Ben Poole

Wednesday 24th July 2019

The Half Moon, Putney, London

This gig was more difficult to review than it should have been, due to external factors, rather than anything to do with the band. If I went home a little frustrated, then I suspect Ben did too, which is a pity because he played very well, even by his own consistent standards.
 
The show was the middle one of three nights to be recorded for potential inclusion in a forthcoming live album, although quite how London got itself sandwiched between Barnsley and Kendal is anyone’s guess! Playing gigs in the recent heat and humidity must have been difficult enough, but spending hours in it on motorways must have been a rare form of torture. And yet, as always, Ben came smiling through.
 
His humour was certainly better than mine, after a journey at snail’s pace on a faulty underground train caused me to miss the opening three songs; one of them, ‘Win You Over’, doesn’t appear on any of Ben’s recordings, so it may be a new tune.
 
I arrived just as Ben began a lengthy and comparatively quiet solo guitar introduction to ‘Have You Ever Loved A Woman’; unfortunately his restraint wasn’t matched by some of his audience and there were two or three pockets of very audible chatter competing with the music. Add to this the fact (and I may be in a minority of one here…) that I don’t think this song particularly suits Ben’s voice; it’s too closely associated with Freddie King, who sang it like a wounded lion and Ben’s comparative whisper, which sometimes sounds uncannily like John Mayer to me, doesn’t quite convey the pain in the lyrics.
 
That said, Messrs King and Mayer would doubtless have enjoyed Ben’s guitar solo, which seemed a fair bit longer than the version of the song that he recorded for his Royal Albert Hall CD. At the song’s conclusion he commented on the added difficulty posed by sweaty hands and guitar strings. He also reminded us that the gig was being taped and that there were microphones all around the room; he requested that talking be kept to a minimum, as any song with audible chatter would be useless for the live album. Sadly, his request fell on deaf ears (or maybe the culprits were too busy talking to listen).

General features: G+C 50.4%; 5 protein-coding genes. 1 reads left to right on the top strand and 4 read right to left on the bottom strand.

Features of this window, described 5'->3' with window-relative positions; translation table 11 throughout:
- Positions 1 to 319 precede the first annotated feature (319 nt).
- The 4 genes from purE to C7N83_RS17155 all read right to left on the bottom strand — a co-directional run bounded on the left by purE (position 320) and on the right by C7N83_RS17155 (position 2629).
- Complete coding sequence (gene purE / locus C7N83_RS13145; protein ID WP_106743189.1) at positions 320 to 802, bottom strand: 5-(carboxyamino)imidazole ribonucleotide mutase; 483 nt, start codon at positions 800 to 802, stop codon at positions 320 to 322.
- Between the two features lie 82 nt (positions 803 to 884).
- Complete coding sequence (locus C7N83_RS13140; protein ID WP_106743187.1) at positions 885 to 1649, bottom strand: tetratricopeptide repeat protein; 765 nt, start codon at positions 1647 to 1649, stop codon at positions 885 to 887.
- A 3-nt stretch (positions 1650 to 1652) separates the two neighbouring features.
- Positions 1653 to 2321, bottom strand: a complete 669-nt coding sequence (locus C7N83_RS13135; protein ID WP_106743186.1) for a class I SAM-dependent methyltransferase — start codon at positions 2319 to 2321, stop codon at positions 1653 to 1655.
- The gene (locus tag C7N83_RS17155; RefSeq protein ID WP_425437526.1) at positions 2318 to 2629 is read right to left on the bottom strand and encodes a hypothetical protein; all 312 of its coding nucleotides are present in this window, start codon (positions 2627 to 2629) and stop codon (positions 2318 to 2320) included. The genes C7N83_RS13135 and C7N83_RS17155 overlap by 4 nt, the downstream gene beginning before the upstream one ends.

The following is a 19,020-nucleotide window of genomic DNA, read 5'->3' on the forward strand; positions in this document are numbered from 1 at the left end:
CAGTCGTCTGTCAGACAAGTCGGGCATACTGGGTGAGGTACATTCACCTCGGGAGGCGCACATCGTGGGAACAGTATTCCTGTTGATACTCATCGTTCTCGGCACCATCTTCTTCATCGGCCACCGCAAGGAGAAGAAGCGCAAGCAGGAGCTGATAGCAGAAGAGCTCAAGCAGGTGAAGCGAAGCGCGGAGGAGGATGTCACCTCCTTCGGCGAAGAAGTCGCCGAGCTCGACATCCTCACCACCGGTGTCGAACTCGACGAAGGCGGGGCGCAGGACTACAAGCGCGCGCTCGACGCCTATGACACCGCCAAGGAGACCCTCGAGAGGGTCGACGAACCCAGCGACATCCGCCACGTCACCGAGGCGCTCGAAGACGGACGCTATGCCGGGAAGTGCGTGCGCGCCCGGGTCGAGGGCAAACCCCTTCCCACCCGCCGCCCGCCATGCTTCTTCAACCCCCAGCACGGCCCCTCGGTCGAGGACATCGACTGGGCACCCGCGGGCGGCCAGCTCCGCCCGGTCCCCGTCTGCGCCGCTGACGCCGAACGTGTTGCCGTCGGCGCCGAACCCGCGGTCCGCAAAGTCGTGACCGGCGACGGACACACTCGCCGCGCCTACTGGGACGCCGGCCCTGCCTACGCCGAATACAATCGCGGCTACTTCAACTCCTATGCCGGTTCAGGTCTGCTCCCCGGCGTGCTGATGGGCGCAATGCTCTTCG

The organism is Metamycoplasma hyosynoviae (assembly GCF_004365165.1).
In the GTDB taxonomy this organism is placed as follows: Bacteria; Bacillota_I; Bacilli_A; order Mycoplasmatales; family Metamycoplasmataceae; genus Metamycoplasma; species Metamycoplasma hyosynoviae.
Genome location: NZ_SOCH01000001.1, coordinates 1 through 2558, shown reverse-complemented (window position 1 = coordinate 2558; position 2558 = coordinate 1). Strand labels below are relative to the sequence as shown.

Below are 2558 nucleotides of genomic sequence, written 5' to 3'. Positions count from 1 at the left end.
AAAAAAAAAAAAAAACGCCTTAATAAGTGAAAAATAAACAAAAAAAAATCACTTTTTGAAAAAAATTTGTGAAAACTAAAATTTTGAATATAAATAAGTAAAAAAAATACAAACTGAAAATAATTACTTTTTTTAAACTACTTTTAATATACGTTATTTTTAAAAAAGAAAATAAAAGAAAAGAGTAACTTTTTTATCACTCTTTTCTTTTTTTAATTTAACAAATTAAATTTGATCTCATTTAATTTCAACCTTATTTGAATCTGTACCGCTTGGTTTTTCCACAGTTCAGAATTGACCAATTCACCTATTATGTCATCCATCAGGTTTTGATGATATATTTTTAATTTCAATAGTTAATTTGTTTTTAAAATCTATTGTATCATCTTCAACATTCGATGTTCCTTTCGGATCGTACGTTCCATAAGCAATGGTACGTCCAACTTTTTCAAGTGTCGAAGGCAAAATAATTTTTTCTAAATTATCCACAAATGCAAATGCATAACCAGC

All the remaining songs in the setlist were taken from Ben’s latest pair of albums, ‘Anytime You Need Me’ (2018) and ‘Time Has Come’ (2016). It made for interesting listening, as the earlier album had been a bit too smooth for my taste, whereas the more recent one was harder hitting and more guitar based. In fact Ben’s guitar solos dominated the proceedings, with the ‘Time Has Come’ songs getting suitably ‘roughed up’ and being all the better for it.
 
Ben was ably and sympathetically supported by Steve Amadeo (bass) and Wayne Proctor (drums) as he reeled off a succession of cracking guitar solos, which were all the more impressive because I know, from speaking with him after the show, that he could hear the distracting audience chatter throughout. He saved arguably his best solo for last, a beautiful encore version of the late, great Gary Moore’s ‘Time Might Never Come’.
 
So, the music was great and I hope some of the songs can be salvaged for the live album, as the guitarwork was exceptional at times. But, sadly, my abiding memory of the show was the disrespect shown to the band by the noisy elements in the audience.
 
Ben is one of the hardest working Bluesrockers out there, so it won’t be long before he’s back in London, I’m sure (The 100 Club on 19th January, if not somewhere else sooner); he’s well worth catching and, on the law of averages, surely the audience will do more listening than talking next time. 
 
(Setlist: Take It No More; Win You Over; Start The Car; Have You Ever Loved A Woman; The Question Why; Further On Down The Line; Don’t Cry For Me; I Think I Love You Too Much; Lying To Me; Found Out The Hard Way; Stay At Mine; Anytime You Need Me; Time Might Never Come.)
 
Gary Smith (photos courtesy of Tim Russell)

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